Prevention Tips for Cold and Flu Season

It’s November. The temperature outside has dropped which means the kids are indoors a lot more until the end of cold and flu season. Not only is it a potentially trying time for parents to keep the family active, but it’s challenging to keep everyone healthy.

Seems like one sick kid gets the whole family sniffling and coughing but it doesn’t have to be that way with these prevention tips for cold and flu season in Wadsworth.

Healthy Eating

All too often we hear busy families say they’re getting burgers for dinner and we cringe. The healthier option is to plan in advance. Fast and processed food might be the simple, easy choice for busy families but it’s not helping grow healthy kids. These foods compromise immune systems and contribute to obesity and related conditions like diabetes.

A better choice? Dust off the crock pot and blender for quick healthy meals and snacks.

Well balanced meals include protein (chicken, beef, fish), vegetables, and carbohydrate. Opt for green beans or carrots instead of high-carb corn. Ditch the white potatoes in favor of the sweet variety which are better for for sugar levels in the blood. In our cold winters, there’s almost nothing better than soups and stews! Google Crock Pot recipes or search Pinterest for ideas for meals your family will love that are also healthy.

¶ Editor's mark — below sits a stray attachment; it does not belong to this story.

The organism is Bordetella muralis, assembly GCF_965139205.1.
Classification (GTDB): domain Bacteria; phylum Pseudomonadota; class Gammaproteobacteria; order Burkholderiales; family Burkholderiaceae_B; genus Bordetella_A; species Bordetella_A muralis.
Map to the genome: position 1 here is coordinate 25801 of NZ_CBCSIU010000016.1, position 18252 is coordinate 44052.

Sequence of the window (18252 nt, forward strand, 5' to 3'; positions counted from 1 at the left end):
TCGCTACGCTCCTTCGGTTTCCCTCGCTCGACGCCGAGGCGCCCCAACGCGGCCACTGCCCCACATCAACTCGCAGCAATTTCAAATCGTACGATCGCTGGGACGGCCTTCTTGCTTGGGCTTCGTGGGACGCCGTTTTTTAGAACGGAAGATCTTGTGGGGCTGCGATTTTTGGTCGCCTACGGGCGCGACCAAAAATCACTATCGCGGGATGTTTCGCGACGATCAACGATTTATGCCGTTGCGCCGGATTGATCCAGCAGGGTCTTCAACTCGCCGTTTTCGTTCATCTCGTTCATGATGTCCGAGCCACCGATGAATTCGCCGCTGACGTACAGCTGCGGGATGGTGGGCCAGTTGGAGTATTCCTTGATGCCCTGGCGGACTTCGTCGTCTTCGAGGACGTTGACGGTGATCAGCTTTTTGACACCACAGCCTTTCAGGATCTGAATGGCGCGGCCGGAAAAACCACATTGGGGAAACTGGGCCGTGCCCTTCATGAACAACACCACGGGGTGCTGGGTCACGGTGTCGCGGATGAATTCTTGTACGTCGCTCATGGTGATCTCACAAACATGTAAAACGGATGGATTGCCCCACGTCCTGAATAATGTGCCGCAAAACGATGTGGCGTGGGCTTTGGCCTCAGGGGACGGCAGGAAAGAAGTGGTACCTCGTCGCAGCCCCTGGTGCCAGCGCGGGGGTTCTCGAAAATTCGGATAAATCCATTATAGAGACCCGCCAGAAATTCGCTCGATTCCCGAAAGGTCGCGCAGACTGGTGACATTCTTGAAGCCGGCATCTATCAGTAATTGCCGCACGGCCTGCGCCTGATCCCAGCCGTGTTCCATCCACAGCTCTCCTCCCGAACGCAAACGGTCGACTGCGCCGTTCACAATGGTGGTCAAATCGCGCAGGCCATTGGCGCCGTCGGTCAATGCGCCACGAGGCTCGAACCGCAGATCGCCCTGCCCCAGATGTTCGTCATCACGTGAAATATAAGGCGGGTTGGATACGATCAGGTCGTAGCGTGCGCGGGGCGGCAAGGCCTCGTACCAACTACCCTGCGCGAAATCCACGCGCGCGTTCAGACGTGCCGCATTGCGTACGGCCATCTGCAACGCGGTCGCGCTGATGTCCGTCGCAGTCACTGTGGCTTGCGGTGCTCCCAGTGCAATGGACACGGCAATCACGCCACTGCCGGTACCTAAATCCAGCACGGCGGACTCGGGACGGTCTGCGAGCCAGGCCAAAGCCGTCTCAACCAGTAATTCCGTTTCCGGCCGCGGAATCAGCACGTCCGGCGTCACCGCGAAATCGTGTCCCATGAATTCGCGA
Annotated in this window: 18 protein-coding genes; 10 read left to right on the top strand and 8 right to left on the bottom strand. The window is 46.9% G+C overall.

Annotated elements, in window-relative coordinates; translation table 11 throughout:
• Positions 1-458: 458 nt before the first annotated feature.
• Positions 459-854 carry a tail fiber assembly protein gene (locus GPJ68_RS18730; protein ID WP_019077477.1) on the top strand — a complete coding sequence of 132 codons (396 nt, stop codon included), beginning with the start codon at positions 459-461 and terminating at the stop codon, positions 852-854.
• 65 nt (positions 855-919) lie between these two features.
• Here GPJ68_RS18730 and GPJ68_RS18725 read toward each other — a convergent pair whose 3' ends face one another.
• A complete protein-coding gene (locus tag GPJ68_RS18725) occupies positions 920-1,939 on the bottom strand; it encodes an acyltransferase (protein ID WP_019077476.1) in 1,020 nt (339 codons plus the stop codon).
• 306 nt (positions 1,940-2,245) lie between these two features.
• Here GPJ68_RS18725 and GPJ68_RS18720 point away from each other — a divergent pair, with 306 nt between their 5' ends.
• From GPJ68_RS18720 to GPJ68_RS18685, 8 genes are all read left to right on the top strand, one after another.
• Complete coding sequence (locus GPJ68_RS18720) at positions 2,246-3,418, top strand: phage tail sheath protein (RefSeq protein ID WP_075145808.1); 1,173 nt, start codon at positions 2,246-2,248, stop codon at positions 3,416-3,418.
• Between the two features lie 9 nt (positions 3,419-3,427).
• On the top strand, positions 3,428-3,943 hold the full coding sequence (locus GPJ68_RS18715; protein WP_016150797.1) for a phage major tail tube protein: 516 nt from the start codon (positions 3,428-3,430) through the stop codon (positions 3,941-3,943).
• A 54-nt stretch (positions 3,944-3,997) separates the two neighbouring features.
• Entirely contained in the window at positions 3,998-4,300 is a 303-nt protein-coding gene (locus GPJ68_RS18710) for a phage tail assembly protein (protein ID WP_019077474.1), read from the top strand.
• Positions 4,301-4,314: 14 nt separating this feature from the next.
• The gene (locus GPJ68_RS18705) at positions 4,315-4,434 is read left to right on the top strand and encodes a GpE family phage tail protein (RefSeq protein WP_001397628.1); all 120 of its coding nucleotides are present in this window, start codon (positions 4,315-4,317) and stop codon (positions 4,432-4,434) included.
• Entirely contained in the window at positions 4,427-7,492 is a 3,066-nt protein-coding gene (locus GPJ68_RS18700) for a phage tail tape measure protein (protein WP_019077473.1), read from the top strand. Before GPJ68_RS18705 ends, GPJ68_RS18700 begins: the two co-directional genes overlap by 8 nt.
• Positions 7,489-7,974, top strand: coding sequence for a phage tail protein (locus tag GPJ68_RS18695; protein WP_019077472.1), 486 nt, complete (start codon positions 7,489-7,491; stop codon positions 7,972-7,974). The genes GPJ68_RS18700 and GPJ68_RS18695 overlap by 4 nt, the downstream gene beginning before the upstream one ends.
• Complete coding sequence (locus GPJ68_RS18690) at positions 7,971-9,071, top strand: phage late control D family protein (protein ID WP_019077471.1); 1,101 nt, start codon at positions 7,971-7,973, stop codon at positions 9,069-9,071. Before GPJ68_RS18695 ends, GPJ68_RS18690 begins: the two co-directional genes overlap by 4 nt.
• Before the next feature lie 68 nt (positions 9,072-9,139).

We can’t stress the importance of dark berries, leafy greens, and drinking water in the battle against cold and flu. Kids don’t like fruits and veggies? Throw berries and leafy greens in the blender with a good fat like an avocado, unsweetened almond milk, and a dash of honey, and call it a milkshake!

Healthy Habits

Maintaining health through the winter isn’t just about what we’re eating. It’s also about healthy habits like washing hands frequently, avoiding sharing cups and water bottles, and staying home when we’re feeling under the weather.

Want to know why when one kid gets sick the whole family or school is ill? It’s likely because we’re not staying home to take care of ourselves and our families at the first sign of a cold or flu.

Lack of appetite, low grade fever, less than normal energy, irritability, runny or stuffy nose, and nausea point to signs that your child (or you) is getting sick. Keep them home a day and fill them with vitamin C and fluids. Let their bodies rest. (And if you’re experiencing these symptoms, we recommend you staying home too! Your officemates will appreciate you more when you return happy and healthy.)

Giving your body the food and rest it needs is important not just in cold and flu season, but all year! As lives get more hectic with the holidays, remember to rest so your body is ready to fight whatever comes along this winter.

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